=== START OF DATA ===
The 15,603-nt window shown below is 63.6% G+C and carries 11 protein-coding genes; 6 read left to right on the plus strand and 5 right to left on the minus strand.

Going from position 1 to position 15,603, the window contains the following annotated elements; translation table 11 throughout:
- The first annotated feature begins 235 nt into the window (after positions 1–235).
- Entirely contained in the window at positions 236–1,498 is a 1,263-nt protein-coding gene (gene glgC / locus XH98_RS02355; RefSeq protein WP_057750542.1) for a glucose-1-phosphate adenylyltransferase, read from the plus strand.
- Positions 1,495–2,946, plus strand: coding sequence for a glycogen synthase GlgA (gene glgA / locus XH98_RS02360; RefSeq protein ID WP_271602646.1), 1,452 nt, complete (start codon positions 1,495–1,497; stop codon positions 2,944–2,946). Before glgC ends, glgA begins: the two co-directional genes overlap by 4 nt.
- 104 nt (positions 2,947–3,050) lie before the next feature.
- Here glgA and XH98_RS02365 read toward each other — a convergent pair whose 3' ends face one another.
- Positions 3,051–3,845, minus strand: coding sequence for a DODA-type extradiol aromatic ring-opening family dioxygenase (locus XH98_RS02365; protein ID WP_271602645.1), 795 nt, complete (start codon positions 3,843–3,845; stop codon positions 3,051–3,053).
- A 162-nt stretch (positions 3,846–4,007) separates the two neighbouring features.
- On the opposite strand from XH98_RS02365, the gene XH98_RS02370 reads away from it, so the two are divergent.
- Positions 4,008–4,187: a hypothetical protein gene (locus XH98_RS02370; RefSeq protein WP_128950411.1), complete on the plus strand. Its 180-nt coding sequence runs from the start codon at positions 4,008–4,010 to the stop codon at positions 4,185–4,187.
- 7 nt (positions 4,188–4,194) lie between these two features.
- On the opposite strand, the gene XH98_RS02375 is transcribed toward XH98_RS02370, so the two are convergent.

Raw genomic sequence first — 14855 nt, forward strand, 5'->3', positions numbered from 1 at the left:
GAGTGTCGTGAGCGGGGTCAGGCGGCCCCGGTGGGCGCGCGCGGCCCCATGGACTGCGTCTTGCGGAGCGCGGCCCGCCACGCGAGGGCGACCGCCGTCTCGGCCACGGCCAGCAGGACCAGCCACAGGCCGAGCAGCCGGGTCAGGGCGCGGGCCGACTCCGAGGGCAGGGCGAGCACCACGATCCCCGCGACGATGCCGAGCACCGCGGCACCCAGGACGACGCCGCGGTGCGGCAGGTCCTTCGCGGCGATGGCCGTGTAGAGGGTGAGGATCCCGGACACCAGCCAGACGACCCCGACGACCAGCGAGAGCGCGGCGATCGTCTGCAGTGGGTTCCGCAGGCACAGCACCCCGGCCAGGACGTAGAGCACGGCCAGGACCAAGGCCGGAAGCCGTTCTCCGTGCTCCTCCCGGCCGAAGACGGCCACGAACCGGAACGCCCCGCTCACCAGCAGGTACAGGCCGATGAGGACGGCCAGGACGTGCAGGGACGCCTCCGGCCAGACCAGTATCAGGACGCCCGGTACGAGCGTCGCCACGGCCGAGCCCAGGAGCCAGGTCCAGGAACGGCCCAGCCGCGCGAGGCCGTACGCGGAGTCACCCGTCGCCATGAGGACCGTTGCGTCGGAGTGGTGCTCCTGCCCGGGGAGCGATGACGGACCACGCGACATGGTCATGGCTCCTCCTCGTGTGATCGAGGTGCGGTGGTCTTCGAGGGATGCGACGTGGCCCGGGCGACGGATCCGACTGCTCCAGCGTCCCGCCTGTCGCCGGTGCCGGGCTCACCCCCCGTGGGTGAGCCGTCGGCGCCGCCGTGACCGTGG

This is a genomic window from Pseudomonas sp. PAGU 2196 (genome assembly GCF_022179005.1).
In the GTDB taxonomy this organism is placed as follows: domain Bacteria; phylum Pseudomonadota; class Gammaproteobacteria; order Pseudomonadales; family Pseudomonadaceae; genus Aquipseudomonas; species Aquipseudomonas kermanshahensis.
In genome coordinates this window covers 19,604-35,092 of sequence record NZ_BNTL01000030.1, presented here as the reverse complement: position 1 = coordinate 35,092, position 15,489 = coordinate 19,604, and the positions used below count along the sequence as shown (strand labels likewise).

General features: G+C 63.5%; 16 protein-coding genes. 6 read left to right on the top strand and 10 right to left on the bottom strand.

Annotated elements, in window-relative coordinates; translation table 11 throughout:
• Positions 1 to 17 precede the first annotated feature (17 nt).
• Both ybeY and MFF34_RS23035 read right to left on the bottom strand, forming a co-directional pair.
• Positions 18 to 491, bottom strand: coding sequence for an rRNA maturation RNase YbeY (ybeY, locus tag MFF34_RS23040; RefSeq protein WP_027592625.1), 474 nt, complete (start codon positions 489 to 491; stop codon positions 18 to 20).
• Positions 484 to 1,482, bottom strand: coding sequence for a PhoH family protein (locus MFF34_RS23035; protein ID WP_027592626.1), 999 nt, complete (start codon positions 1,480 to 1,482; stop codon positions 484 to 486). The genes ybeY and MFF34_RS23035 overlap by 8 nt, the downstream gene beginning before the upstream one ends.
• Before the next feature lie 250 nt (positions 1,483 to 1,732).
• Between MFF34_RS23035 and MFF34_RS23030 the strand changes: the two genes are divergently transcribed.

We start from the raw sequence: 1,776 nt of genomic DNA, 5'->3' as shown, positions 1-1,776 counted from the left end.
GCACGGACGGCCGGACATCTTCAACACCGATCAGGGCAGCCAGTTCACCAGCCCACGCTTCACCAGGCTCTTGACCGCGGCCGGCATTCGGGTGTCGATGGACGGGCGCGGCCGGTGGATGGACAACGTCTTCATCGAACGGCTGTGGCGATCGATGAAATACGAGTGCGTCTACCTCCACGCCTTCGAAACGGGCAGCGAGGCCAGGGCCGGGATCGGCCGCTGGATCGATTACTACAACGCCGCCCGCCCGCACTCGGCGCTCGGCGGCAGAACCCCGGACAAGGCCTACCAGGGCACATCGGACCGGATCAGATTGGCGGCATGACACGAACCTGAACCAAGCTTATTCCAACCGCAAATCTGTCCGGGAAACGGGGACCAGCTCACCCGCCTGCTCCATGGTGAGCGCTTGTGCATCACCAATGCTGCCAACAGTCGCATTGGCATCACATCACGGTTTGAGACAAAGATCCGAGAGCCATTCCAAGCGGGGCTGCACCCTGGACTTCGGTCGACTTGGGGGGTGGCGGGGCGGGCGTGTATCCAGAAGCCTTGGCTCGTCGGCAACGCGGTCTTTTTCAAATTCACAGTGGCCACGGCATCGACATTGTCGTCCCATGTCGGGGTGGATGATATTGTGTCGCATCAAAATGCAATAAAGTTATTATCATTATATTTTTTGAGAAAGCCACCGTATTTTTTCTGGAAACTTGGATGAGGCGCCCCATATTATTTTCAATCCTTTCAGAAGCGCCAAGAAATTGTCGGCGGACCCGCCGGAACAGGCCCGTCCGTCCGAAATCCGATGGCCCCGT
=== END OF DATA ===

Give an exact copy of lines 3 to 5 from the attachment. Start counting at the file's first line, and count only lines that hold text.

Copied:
- The first annotated feature begins 235 nt into the window (after positions 1–235).
- Entirely contained in the window at positions 236–1,498 is a 1,263-nt protein-coding gene (gene glgC / locus XH98_RS02355; RefSeq protein WP_057750542.1) for a glucose-1-phosphate adenylyltransferase, read from the plus strand.
- Positions 1,495–2,946, plus strand: coding sequence for a glycogen synthase GlgA (gene glgA / locus XH98_RS02360; RefSeq protein ID WP_271602646.1), 1,452 nt, complete (start codon positions 1,495–1,497; stop codon positions 2,944–2,946). Before glgC ends, glgA begins: the two co-directional genes overlap by 4 nt.